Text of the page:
Across a magical threshold and beyond the everyday, Fairy Tales is an unexpected and immersive exhibition at Brisbane’s Gallery of Modern Art this summer, showing from December 2 to April 28, 2024.
Presented across the entire ground floor of GOMA, 'Fairy Tales' will re-tell the enduring folk stories of childhood through the lens of contemporary artists, designers and filmmakers
The exhibition includes more than 100 works encompassing sculpture, installation, painting, photography, printmaking, papercuts, animation, video art, film, props, costumes and even the hidden realm of augmented reality.
Celebrating a much-loved genre of storytelling, ‘Fairy Tales’ is an adventure that will inspire and delight as it reminds us how timeworn narratives can be remixed and updated to both surprise and disconcert audiences,’ said QAGOMA Director Chris Saines.
Amanda Slack-Smith, exhibition curator and Curatorial Manager of QAGOMA’s Australian Cinémathèque, said ‘Fairy Tales’ would explore the classic archetypes of powerful witches, magical beasts and spirited princesses, and look at how artists have unravelled the iconic visual motifs of the genre, from deep dark woods to impossible shoes and regal gowns.
‘The exhibition explores enchantment, thresholds and transformation while articulating concerns that have always been inherent in fairy tales, such as power imbalances, injustice, ageing, gender and otherness, and resilience in the face of adversity,’ Ms Slack-Smith said.
The exhibition’s first chapter, ‘Into the Woods’, dramatically explores metamorphosis, unpredictability and danger. Corupira 2023, a major new commission by Brazilian sculptor Henrique Oliveira, envelops the visitor in a twisted forest fashioned from found tree branches, plywood and strips of salvaged timber.
Other works in the first chapter investigating classic tales and reinterpretations include Gustave Doré’s Little Red Riding Hood c.1862, Kiki Smith’s wolfish self-portrait Born 2022, Anish Kapoor’s dual concave mirror Red and Black Mist Magenta 2018, Jana Sterbak’s glass coffin Inside 1990, Trulee Hall’s Witch House (Umbilical Coven) 2023, a gown from Jean Cocteau’s La Belle et la Bête 1946, reproductions of the Sky, Sun and Moon dresses worn by Catherine Deneuve in Jacques Demy’s film Peau d’Âne 1970, and Abdul Abdullah’s haunting photographic series Coming to Terms 2015.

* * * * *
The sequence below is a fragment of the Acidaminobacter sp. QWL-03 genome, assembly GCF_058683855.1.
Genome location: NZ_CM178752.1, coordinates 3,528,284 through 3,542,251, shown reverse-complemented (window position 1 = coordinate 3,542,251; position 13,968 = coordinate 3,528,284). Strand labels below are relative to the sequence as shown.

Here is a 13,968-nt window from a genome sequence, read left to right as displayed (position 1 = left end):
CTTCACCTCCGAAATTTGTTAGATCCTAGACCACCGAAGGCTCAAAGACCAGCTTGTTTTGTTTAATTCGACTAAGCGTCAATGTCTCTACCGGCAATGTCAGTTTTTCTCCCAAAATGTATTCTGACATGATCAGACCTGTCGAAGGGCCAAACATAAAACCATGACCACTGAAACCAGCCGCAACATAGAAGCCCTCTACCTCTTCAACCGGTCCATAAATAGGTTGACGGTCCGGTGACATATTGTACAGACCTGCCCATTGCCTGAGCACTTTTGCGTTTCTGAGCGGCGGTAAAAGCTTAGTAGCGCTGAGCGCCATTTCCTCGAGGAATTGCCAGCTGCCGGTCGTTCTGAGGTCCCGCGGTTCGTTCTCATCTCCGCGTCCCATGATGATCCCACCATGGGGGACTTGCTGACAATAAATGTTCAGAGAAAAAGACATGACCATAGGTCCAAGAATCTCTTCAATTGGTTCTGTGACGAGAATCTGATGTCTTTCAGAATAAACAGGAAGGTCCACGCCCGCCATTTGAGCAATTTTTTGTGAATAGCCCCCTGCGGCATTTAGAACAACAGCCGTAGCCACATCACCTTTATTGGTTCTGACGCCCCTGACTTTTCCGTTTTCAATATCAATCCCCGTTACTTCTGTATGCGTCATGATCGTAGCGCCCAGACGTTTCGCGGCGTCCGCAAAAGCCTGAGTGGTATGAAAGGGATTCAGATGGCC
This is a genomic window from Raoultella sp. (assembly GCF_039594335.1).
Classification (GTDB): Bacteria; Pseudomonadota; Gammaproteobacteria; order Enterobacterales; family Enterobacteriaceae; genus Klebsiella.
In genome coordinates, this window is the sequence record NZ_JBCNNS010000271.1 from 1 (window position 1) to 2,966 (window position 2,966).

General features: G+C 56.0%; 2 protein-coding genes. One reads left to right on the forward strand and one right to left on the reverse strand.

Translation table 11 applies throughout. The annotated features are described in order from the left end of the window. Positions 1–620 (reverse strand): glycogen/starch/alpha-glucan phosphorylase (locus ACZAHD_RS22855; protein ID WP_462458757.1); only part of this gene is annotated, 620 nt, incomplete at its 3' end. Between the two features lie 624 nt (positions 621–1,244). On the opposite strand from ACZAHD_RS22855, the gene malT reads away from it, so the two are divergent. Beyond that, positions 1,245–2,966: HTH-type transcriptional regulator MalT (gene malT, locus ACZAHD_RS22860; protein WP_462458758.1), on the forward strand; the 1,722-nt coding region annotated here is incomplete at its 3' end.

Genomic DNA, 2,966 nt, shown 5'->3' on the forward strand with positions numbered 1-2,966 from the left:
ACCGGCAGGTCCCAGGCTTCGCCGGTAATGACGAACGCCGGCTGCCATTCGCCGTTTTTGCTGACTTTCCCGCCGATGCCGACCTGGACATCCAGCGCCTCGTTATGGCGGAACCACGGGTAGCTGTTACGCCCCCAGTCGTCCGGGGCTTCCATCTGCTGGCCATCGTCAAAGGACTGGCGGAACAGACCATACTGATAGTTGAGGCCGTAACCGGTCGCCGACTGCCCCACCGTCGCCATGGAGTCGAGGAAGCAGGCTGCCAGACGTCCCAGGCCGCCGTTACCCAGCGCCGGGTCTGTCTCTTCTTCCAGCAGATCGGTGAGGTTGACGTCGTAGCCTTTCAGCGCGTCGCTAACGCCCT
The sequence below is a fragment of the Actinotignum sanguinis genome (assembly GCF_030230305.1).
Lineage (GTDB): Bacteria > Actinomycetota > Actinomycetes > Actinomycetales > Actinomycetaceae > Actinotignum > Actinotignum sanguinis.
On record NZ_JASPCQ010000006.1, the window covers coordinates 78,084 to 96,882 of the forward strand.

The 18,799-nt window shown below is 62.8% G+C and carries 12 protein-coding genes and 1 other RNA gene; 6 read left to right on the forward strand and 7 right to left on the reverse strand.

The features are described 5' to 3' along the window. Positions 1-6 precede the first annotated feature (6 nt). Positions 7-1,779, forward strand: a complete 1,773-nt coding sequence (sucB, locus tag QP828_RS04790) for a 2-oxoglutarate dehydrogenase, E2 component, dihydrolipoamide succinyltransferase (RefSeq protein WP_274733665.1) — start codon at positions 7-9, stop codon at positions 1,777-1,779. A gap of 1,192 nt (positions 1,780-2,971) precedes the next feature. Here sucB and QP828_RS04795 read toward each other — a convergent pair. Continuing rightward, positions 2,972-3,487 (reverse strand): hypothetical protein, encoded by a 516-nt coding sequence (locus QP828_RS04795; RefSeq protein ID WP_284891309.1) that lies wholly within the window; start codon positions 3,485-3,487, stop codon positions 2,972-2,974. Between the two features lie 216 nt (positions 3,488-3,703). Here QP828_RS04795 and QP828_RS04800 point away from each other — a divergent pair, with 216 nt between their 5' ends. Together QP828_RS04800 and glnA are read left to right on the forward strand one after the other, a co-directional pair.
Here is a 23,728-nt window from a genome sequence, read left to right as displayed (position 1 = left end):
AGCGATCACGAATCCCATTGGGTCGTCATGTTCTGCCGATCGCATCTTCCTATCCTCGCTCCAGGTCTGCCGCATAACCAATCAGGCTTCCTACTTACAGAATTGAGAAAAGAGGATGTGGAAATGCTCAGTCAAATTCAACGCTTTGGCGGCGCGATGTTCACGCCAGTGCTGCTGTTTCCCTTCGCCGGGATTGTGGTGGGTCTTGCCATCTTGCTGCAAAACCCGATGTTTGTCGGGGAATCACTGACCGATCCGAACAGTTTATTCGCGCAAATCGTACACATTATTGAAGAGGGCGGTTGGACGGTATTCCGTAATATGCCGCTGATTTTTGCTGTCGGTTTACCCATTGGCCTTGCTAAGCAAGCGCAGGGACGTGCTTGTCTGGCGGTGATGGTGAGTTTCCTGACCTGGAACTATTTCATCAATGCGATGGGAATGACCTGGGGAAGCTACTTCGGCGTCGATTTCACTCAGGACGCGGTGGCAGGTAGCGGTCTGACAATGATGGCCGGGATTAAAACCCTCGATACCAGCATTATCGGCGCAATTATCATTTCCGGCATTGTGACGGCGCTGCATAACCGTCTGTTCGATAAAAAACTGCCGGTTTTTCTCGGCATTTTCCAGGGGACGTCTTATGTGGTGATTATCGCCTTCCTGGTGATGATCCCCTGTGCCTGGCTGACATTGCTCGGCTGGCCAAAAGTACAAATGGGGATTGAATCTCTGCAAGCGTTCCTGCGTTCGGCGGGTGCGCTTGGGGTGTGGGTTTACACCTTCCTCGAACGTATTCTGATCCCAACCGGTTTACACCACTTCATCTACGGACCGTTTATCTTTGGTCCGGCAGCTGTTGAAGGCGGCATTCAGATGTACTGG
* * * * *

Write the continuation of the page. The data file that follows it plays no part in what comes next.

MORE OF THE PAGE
Drawing on the childhood imagination, the second chapter, ‘Through the Looking Glass’, is filled with puppets, toys, clocks, twirling mushrooms and flying houses. It features immersive, otherworldly gardens populated with unusual creatures and enhanced by augmented reality.
Highlights include Maurice Sendak’s iconic images from his 1963 book Where the Wild Things Are and costumes by the Jim Henson Creature Shop for the 2009 film adaptation; the thirteen-hour clock, glass orbs and a costume worn by David Bowie in Henson’s Labyrinth 1986; Carsten Höller’s interactive sculpture Flying Mushrooms 2015; and Enchanted Field 2023, a major installation by Australian artist Patricia Piccinini that opens a magical pathway beneath a canopy of 3000 genetically modified blooms.
The final chapter of the exhibition, ‘Ever After’, celebrates the myriad ways that love and relationships plays out in fairy tales, with a focus on the tropes of marriage in ‘Cinderella’ and ‘Snow White’. Along with incredible costumes designed by Eiko Ishioka for the 2012 film Mirror Mirror and Timothy Horn’s Mother-load 2008, a sumptuously embellished stagecoach created from crystalised rock sugar, this chapter includes Ron Mueck’s sculpture Pinocchio 1996, Henri Matisse’s stunning ballet costume Costume for a mourner c.1920, and Del Kathryn Barton and Brendan Fletcher’s fantastic animation The Nightingale and the Rose 2015.
QAGOMA is a valued partner of Must Do Brisbane.com
Dec 2-Apr 28, 2024
Child under 4 Free